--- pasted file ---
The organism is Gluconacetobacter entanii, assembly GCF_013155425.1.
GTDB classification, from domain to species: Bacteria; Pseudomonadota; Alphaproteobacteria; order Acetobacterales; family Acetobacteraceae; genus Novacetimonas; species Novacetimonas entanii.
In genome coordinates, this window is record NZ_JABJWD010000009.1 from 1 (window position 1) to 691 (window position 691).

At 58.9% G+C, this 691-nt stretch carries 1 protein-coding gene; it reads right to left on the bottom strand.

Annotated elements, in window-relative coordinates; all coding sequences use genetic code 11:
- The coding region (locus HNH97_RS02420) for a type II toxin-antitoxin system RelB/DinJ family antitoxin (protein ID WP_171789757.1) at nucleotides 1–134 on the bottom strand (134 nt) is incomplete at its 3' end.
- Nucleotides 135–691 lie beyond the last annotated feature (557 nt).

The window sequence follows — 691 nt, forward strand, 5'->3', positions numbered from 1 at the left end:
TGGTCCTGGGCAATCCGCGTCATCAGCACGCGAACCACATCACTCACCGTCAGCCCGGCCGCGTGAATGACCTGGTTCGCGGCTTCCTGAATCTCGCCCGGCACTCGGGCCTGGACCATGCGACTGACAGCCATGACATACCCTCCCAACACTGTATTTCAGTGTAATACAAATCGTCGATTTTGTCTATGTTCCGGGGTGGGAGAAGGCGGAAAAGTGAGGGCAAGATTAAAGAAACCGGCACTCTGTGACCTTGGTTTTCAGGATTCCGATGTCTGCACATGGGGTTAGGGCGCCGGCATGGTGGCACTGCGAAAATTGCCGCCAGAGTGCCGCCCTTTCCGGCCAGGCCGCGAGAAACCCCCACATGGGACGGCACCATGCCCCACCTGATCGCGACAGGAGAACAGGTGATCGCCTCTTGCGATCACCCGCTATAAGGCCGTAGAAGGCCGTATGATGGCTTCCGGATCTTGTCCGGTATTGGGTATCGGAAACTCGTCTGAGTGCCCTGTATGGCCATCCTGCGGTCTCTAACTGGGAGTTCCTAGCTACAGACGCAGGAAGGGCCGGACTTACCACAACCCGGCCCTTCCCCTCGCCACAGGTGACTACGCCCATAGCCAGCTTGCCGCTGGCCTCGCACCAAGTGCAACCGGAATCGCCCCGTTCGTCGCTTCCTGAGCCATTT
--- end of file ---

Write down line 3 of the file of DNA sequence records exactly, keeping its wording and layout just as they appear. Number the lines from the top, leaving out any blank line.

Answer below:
In genome coordinates, this window is record NZ_JABJWD010000009.1 from 1 (window position 1) to 691 (window position 691).